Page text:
Raised Faculty Building
(Modern Languages, English and Moral Sciences)
University of Cambridge
Cambridge CB3 9DA
Casson, Condor & Partners 1961
(Sir Hugh Casson)
The raised faculty building, in the form of a three-side court for Modern Languages, English and Moral Sciences, is one stage of a more comprehensive
plan for which Casson-Condor were overall responsible.
'The sequence of cloister and
pathway, solid and void, grass and paving, has been thought out with all the
co-ordinating care that the Festival of Britain [also by Sir Hugh Casson]
received. Many of the detailed touches are extremely well done... but all
these elegant details are only "visual aids" to an overall picture
of academic life which does not carry conviction... The Raised Faculty
Building, with its extraordinarily arbitrary and illogical fenestration -
particularly painful in libraries, which demand even lighting - was intended
as a great collegiate courtyard where, in Sir Hugh's beautiful drawings of
1952, spikily gowned students could be seen wistfully dreaming together
under the arcades. In fact, there is usually a half-gale blowing through
these menacing black piers and few people hang around to enjoy the bracing
'The Raised Faculty Building
(1959-61) has a cloister of concrete pilotis, in which are three
staircase halls, rising to... libraries... and seminar rooms... In the main
libraries, all three floors are unified, with central open wells, and lit by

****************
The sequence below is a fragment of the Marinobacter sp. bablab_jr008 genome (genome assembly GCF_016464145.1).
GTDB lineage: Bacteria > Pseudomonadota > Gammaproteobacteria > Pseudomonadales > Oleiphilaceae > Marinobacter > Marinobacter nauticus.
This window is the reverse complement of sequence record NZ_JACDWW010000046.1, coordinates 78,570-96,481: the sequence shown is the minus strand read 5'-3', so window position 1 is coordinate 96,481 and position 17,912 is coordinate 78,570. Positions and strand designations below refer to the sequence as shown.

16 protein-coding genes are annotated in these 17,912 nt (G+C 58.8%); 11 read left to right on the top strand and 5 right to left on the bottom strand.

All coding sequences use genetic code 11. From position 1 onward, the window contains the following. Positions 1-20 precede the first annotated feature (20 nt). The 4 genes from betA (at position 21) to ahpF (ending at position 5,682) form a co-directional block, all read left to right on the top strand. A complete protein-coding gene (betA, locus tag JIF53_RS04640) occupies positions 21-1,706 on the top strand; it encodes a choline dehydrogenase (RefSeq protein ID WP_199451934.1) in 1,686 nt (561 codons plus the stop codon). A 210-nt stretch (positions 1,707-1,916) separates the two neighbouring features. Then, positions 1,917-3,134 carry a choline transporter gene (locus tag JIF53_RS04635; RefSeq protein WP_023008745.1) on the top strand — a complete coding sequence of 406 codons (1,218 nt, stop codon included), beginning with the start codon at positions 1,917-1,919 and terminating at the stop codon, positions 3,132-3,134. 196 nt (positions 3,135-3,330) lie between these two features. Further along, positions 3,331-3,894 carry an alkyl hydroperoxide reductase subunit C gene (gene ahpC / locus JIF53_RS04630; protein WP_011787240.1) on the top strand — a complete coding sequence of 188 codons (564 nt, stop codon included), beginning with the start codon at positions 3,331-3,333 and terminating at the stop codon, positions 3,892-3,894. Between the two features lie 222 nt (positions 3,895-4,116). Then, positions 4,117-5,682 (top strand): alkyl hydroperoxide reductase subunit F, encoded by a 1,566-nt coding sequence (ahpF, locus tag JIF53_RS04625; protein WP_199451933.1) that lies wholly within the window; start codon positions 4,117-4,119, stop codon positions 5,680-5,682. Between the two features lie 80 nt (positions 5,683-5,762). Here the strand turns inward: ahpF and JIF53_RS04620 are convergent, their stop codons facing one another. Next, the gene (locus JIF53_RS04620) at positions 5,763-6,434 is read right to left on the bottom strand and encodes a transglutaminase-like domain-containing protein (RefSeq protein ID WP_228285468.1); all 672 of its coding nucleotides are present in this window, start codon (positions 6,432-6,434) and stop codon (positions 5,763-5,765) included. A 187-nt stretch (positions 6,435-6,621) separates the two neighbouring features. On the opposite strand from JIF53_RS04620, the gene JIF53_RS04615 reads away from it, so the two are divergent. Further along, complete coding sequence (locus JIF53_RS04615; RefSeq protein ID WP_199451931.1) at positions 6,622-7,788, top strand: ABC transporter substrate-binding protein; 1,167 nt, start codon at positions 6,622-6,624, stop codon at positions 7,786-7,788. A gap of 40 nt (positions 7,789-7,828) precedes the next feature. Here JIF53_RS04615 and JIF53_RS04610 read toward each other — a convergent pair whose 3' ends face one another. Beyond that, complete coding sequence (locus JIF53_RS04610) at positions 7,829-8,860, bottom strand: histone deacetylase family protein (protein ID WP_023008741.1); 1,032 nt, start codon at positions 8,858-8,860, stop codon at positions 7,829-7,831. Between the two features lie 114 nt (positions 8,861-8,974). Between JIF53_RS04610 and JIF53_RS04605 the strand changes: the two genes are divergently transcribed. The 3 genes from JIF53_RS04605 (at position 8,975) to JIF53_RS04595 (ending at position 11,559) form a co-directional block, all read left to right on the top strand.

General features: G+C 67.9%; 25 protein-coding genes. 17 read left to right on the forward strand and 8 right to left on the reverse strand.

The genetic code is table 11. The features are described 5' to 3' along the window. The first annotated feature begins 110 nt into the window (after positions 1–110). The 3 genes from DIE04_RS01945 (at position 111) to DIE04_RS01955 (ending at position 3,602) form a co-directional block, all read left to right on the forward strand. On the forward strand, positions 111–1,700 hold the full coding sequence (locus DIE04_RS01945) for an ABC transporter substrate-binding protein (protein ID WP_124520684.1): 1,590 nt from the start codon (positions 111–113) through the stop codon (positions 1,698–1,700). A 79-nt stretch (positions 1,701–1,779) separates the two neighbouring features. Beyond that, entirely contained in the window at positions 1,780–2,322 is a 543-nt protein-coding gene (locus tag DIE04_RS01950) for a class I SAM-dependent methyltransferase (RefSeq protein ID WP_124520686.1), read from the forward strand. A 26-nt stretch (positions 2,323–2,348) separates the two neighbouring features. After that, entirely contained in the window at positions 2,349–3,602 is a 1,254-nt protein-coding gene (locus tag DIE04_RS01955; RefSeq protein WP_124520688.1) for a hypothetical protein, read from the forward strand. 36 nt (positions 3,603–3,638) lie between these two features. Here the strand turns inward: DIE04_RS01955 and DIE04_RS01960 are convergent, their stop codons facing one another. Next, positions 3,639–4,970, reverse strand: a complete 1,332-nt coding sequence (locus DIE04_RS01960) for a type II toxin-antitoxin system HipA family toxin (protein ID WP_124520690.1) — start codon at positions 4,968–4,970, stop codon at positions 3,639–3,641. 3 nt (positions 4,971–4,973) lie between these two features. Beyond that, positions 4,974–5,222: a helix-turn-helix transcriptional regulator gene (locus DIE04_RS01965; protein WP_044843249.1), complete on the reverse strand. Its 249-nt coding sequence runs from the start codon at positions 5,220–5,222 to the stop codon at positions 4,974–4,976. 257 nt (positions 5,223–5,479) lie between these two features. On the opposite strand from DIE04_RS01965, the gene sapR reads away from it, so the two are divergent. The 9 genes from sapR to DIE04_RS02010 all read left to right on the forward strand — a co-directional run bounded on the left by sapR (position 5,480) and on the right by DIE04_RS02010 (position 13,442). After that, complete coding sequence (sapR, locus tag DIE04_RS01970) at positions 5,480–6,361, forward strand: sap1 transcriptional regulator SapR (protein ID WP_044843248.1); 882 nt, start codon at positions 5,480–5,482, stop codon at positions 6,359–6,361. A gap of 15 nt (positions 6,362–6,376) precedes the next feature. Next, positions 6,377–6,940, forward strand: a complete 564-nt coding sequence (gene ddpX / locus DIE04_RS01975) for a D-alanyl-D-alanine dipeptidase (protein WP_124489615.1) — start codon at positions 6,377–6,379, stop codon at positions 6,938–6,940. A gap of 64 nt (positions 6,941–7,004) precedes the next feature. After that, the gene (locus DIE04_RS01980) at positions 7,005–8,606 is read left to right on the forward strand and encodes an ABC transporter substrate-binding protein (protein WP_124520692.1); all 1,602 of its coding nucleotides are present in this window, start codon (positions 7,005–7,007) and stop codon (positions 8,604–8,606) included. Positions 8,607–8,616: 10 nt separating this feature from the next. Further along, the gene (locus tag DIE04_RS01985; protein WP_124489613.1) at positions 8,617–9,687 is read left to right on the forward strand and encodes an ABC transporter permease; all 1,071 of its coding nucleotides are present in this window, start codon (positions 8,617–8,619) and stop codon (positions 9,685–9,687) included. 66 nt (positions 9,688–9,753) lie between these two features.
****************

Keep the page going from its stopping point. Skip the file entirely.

four different varieties of window; the largest of these are two stories
high, with tripartite division by mullions. The top floor has a continuous
clerestory window... The structure consists of reinforced concrete piers at
ground level, supporting a first-floor slab of shot-blasted concrete in a
black basalt aggregate. This in turn supports two rows of internal concrete
columns, which support the aluminum-clad steel-trussed roof... The
reinforced concrete floors are also supported by the external walls of
loadbearing Portland stone.'
Nicholas Taylor and Philip Booth
in Cambridge New Architecture, 1970
Simon Glynn 2001
How to visit
The outside of the site is easily accessible,
and is within walking distance of most of Cambridge's university buildings.
The raised faculty building is adjacent to the history faculty
building by Stirling and the law faculty building by Foster.
Books and other web
building now houses the Faculty of Modern and Medieval Languages. The faculty's web site
is at www.mml.cam.ac.uk.
All links outside galinsky will open in a new window.
Close it when you've finished, or use the Window menu on your browser, to return to